52 Books 2014: Week 7

Oops, I forgot to actually put up a book review last week. I read a book and was thinking about the review, but I guess that’s as far as I got. (I also didn’t get my ROW post up. It was one of those weeks.) So now it’s delayed, but here’s the review anyway.

The Girl with the Iron Touch (The Steampunk Chronicles #3)
Kady Cross
(YA steampunk, historical fantasy)

This is the third book in a series, and it’s one of those series that I HIGHLY recommend starting at book one. It’s not the type that I think can easily be picked up part-way through. Not that the author does a poor job of summarizing past events, but because there’s so much more detail that you miss out when you get a summary. And in this series, those details can be very important to character development.

I also think it’s a series well worth picking up. I highly enjoy the characters and the plotline alike. The world is nicely developed too, with a good combination of realism and fantasy. It seems that the steampunk elements all have a purpose, and that purpose is more than “to look cool”. (I have some friends who complain about steampunk things whose only purpose is to look cool… I need to make sure they are aware of this series.)

This particular book does suffer one aspect of multi-book-series-syndrome: although it does resolve itself up at the end, there are still many things that are left unanswered and it’s painfully obvious that there will be at least one more book. The good thing, though, is it isn’t left on a cliffhanger. So while it’s something that I make note of, it isn’t anything that I ding the book (or series) for.

This series has a core group of characters, and each book in this series focuses more on one of the girls than the rest of the group. (You can tell which one by the title.) The girl focused on in this particular book, Emily, is probably the one I connect with the most. She’s the most “normal,” relying mostly on her brains to get her along instead of any special powers. (Granted, all of the main characters in this series have their normal abilities enhanced a bit by what is essentially magic, but the others seem to have more enhancements than Emily.) It’s really nice to see how she handles the situation she ends up in, because up to now she’s been mostly a background character. It’s also great to see more details about each character’s relationship with her.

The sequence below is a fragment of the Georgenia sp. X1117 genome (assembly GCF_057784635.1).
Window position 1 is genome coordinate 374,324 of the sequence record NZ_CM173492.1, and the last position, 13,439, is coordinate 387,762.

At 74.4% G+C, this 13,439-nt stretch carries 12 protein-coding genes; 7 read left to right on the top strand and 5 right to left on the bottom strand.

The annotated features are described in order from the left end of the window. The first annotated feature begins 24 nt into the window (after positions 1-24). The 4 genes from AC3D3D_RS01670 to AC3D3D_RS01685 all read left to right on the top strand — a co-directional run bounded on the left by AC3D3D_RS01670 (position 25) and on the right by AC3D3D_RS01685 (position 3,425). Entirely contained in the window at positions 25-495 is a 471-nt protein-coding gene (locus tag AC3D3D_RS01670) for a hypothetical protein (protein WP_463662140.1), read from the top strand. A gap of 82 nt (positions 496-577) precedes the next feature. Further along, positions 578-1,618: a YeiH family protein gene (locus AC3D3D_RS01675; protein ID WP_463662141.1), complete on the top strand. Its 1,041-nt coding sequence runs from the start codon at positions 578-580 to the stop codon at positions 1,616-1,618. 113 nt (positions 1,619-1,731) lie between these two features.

Friday Reads ~ The Girl in the Clockwork Collar

The Girl in the Clockwork Collar (The Steampunk Chronicles #2)
Kady Cross
(historical fantasy, steampunk, light/YA romance)

This second book in the series follows immediately after the first, plot-wise. The major plot point dropped right at the end of The Girl in the Steel Corset – Jasper Renn being dragged off to America to stand trial for murder – is the central point behind this book. The main quartet from the first book (Finley, Griffin, Emily, and Sam) all travel to New York to locate Jasper and figure out if he is, in fact, guilty of the murder he’s been arrested for.

Over the course of their investigations, the four get into more trouble. Naturally. Most of that trouble is focused either on Finley or Griffin, which also makes sense as they seem to be the lead couple in the series.

Speaking of them as a couple – there is a little more progress on that front in this novel, too. At the very least, they both seem to have come to some decisions as to what they want out of it. Though, when you come down to it, there is no real competition for Finley’s attention in this book the way there was in the first one. It will be interesting to see the relationship develop once Jack Dandy is back in the picture.